Unveiling the UK’s Civil Nuclear Roadmap to 2050

On 11th January 2024, the UK Government published an important industry report – Civil Nuclear: Roadmap to 2050.  In it the Secretary of State for Energy Security & Net Zero outlines the nation’s path forward for one of the most essential components of its energy security strategy – nuclear power.

The civil nuclear roadmap fosters a future of innovation and growth for the industry, charting a clear course for nuclear energy to secure a prosperous and carbon free future.

In this article, we’ll reference key elements from the Government’s report.

Despite the construction of several nuclear power stations over past decades, just nine are still operational today across 5 sites. Fast forward many years, and construction is now firmly underway on Hinkley Point C, the UK’s first nuclear power station to be commissioned since 1995. With news hitting the media this week that EDF have broken ground on the construction of Sizewell C – the makes perfect timing for the publication of the report.

The Government’s roadmap targets a number of focus areas. The first, the re-emergence of nuclear energy as a key player in the UK’s energy sector. Ensuring a secure and resilient energy supply, the roadmap highlights the Government’s support for the continued construction and operation of large nuclear projects.

Next, the roadmap explores the realm of innovative nuclear technologies. In a global landscape, where the demand for nuclear power technology is projected to grow exponentially, the UK Government recognises the pressing need to support the industry in producing innovative nuclear power solutions. To this end, it continues to express support for developing Small Modular Reactors (SMRs) and Advanced Modular Reactors (AMRs). Extensive work has already been undertaken to date to investigate the potential use of localised SMR and AMR alternatives in addition to larger power stations, and the report confirms the Government’s commitment to deploy SMR and large-scale nuclear power stations in parallel.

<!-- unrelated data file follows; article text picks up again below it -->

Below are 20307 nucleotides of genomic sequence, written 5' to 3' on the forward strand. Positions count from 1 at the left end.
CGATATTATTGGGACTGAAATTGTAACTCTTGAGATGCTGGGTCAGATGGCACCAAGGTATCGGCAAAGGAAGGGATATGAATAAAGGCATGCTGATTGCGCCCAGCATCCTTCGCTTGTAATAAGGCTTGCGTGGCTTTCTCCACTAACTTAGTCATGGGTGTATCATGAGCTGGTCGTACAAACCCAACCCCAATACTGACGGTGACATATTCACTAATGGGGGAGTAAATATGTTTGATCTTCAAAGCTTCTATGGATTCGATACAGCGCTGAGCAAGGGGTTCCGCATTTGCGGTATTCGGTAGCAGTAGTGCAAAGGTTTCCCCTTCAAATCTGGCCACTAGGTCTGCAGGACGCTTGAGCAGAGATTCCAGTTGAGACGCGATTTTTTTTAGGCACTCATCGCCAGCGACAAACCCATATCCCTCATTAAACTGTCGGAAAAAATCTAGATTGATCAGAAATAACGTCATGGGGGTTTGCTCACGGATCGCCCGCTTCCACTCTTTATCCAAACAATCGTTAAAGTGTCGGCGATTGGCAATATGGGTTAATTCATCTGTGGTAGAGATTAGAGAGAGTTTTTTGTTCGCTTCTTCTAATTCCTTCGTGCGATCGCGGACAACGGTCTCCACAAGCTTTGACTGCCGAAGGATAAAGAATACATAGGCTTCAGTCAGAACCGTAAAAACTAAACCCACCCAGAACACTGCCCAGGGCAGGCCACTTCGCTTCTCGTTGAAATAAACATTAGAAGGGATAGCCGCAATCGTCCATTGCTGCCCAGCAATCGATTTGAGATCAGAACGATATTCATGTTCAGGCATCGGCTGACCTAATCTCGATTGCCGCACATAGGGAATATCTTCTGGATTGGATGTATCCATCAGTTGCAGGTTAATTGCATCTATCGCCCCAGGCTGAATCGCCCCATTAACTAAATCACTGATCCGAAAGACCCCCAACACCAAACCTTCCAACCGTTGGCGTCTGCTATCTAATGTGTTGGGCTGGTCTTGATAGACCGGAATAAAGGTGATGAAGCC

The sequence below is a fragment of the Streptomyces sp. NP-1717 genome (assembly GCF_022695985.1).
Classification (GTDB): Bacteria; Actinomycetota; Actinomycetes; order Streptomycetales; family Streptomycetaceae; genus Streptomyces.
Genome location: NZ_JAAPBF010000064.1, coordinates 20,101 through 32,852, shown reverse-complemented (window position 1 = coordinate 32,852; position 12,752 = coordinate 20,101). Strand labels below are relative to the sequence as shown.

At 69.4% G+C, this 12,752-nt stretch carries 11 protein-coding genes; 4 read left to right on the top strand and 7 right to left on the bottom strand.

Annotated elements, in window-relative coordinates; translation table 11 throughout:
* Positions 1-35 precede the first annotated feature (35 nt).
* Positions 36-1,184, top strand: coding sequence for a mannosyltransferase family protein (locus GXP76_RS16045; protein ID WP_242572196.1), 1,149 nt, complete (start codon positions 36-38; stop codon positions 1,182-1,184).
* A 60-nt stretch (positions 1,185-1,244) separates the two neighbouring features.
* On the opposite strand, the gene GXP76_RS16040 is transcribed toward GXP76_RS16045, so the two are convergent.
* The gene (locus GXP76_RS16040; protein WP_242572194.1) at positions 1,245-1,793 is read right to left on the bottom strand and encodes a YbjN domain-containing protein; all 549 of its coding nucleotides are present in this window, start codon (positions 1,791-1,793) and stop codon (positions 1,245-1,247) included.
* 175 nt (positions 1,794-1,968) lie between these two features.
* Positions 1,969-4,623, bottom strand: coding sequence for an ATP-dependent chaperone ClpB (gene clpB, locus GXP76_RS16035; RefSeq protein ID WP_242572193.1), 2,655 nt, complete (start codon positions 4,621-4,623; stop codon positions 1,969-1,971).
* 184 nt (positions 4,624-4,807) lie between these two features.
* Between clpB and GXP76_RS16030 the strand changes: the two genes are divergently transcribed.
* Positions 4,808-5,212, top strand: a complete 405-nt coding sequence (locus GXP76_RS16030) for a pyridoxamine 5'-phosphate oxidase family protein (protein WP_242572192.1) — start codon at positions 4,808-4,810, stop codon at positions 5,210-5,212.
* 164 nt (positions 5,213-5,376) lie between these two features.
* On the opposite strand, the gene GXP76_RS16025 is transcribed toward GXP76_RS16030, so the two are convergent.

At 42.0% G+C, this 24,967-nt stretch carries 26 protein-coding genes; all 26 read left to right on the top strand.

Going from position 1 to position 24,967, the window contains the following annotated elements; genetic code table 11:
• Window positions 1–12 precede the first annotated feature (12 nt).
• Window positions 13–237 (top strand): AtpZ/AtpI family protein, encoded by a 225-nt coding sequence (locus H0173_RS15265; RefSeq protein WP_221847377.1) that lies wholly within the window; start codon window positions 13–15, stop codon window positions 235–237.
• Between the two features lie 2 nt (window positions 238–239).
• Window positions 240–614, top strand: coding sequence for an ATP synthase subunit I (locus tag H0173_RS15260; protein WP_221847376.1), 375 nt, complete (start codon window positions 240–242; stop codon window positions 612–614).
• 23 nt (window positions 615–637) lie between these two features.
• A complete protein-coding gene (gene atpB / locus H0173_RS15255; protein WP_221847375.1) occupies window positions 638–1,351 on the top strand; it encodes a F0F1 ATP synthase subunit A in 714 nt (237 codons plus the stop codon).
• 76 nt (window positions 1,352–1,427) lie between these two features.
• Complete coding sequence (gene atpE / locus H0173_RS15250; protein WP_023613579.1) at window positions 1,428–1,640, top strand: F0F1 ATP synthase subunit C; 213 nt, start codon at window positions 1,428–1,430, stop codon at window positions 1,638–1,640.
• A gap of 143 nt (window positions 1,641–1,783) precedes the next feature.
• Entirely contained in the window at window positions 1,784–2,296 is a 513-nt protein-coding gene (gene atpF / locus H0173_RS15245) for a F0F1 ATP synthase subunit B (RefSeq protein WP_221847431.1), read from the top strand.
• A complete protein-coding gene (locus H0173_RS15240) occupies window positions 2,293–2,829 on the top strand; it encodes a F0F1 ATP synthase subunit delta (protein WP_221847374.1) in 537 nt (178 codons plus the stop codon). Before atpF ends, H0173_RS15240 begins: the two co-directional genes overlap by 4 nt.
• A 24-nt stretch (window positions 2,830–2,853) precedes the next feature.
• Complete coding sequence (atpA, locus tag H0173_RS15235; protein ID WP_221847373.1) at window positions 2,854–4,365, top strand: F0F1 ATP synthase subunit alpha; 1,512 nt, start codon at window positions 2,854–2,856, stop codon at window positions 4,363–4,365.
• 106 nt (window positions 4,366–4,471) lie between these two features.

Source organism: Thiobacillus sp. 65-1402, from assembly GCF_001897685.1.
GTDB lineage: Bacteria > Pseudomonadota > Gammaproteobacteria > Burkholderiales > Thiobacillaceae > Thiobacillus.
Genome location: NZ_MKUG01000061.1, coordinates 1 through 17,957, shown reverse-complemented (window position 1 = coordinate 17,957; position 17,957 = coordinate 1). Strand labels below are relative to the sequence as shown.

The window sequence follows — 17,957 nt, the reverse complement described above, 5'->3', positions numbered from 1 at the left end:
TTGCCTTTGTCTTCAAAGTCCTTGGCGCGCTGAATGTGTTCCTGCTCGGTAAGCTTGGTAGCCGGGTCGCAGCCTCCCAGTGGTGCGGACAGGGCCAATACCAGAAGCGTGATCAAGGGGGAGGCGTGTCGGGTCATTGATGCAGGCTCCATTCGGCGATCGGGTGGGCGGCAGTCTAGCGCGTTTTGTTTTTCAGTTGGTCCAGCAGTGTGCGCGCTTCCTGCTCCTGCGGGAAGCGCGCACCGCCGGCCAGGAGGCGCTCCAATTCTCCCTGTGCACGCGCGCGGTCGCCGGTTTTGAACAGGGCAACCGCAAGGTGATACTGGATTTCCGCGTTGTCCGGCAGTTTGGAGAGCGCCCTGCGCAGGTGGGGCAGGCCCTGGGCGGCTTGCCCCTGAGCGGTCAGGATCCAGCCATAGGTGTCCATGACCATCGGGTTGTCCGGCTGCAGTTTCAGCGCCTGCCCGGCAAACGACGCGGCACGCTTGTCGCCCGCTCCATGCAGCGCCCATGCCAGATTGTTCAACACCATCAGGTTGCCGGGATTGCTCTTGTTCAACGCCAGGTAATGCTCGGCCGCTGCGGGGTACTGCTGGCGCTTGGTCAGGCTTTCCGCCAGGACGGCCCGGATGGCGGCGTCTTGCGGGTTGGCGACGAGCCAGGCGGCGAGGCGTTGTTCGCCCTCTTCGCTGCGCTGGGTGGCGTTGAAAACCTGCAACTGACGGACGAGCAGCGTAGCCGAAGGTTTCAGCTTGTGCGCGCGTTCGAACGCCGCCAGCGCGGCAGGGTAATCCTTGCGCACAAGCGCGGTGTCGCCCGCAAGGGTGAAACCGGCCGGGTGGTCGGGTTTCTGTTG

Another focal point is the role of the industry in facilitating a highly skilled and diverse workforce. In keeping with the ambitious 2050 target to increase nuclear capacity to 24 gigawatts, there will need to be considerable work to strengthen the domestic supply chain, whilst maintaining international opportunities – which is expected to create an increase in employment within the sector. Together with the combined commitment from multiple nations including the UK to triple global nuclear power by 2050, there’s never been a more important time to promote the many benefits of working in the nuclear sector.

With an ambitious plan to drive forward the UK’s civil nuclear industry, all eyes will be on the Government to report their progress. With this, the roadmap aims to not only provide direction but also hold stakeholders accountable, ensuring a steady movement towards the set objectives. The Government’s endorsement of the role of nuclear power in the race for net zero, underscores it’s intended investment in this strategically important industry.

The full report has been published on the Government’s website for members of the public and industry professionals, and is available to read here.

We’ll also be taking a deeper dive into the report and the Government’s civil nuclear roadmap to 2050 in the coming weeks.

NRL NDT | Non-Destructive Testing Services | Civil Nuclear